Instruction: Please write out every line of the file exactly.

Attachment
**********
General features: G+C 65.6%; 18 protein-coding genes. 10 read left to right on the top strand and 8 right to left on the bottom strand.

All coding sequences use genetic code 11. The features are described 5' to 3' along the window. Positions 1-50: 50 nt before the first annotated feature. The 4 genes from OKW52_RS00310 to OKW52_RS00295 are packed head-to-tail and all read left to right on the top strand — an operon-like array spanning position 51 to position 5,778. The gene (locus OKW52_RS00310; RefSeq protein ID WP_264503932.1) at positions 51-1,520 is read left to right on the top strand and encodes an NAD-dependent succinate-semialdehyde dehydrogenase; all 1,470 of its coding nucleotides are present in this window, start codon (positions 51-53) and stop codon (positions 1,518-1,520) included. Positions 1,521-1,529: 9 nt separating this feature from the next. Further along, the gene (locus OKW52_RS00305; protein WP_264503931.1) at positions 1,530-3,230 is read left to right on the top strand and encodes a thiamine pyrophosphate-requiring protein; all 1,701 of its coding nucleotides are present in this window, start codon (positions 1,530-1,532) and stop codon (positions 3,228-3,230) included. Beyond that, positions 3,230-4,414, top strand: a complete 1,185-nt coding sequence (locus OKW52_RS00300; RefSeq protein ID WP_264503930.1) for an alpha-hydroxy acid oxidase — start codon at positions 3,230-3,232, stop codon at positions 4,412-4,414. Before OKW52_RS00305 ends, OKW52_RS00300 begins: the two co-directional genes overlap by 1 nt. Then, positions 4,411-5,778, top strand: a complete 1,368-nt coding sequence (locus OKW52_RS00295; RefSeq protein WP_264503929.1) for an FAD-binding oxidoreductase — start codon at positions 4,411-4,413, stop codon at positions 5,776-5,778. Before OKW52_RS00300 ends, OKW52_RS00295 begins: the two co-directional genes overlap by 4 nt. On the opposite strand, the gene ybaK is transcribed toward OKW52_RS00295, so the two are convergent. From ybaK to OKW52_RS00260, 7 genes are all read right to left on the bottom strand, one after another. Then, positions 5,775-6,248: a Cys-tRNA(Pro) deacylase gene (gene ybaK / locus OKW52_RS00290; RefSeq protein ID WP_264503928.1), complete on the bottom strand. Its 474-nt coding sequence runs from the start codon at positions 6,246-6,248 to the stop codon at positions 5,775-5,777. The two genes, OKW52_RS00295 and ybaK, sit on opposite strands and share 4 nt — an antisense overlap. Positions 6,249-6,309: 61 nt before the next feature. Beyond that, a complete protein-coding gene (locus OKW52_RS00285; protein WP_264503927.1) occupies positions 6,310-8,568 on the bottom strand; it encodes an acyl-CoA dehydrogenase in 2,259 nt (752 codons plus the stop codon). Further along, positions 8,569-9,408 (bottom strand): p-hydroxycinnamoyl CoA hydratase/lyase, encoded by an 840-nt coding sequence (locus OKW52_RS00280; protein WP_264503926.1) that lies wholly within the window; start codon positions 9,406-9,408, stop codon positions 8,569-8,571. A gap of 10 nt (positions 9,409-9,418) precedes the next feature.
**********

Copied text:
General features: G+C 65.6%; 18 protein-coding genes. 10 read left to right on the top strand and 8 right to left on the bottom strand.

All coding sequences use genetic code 11. The features are described 5' to 3' along the window. Positions 1-50: 50 nt before the first annotated feature. The 4 genes from OKW52_RS00310 to OKW52_RS00295 are packed head-to-tail and all read left to right on the top strand — an operon-like array spanning position 51 to position 5,778. The gene (locus OKW52_RS00310; RefSeq protein ID WP_264503932.1) at positions 51-1,520 is read left to right on the top strand and encodes an NAD-dependent succinate-semialdehyde dehydrogenase; all 1,470 of its coding nucleotides are present in this window, start codon (positions 51-53) and stop codon (positions 1,518-1,520) included. Positions 1,521-1,529: 9 nt separating this feature from the next. Further along, the gene (locus OKW52_RS00305; protein WP_264503931.1) at positions 1,530-3,230 is read left to right on the top strand and encodes a thiamine pyrophosphate-requiring protein; all 1,701 of its coding nucleotides are present in this window, start codon (positions 1,530-1,532) and stop codon (positions 3,228-3,230) included. Beyond that, positions 3,230-4,414, top strand: a complete 1,185-nt coding sequence (locus OKW52_RS00300; RefSeq protein ID WP_264503930.1) for an alpha-hydroxy acid oxidase — start codon at positions 3,230-3,232, stop codon at positions 4,412-4,414. Before OKW52_RS00305 ends, OKW52_RS00300 begins: the two co-directional genes overlap by 1 nt. Then, positions 4,411-5,778, top strand: a complete 1,368-nt coding sequence (locus OKW52_RS00295; RefSeq protein WP_264503929.1) for an FAD-binding oxidoreductase — start codon at positions 4,411-4,413, stop codon at positions 5,776-5,778. Before OKW52_RS00300 ends, OKW52_RS00295 begins: the two co-directional genes overlap by 4 nt. On the opposite strand, the gene ybaK is transcribed toward OKW52_RS00295, so the two are convergent. From ybaK to OKW52_RS00260, 7 genes are all read right to left on the bottom strand, one after another. Then, positions 5,775-6,248: a Cys-tRNA(Pro) deacylase gene (gene ybaK / locus OKW52_RS00290; RefSeq protein ID WP_264503928.1), complete on the bottom strand. Its 474-nt coding sequence runs from the start codon at positions 6,246-6,248 to the stop codon at positions 5,775-5,777. The two genes, OKW52_RS00295 and ybaK, sit on opposite strands and share 4 nt — an antisense overlap. Positions 6,249-6,309: 61 nt before the next feature. Beyond that, a complete protein-coding gene (locus OKW52_RS00285; protein WP_264503927.1) occupies positions 6,310-8,568 on the bottom strand; it encodes an acyl-CoA dehydrogenase in 2,259 nt (752 codons plus the stop codon). Further along, positions 8,569-9,408 (bottom strand): p-hydroxycinnamoyl CoA hydratase/lyase, encoded by an 840-nt coding sequence (locus OKW52_RS00280; protein WP_264503926.1) that lies wholly within the window; start codon positions 9,406-9,408, stop codon positions 8,569-8,571. A gap of 10 nt (positions 9,409-9,418) precedes the next feature.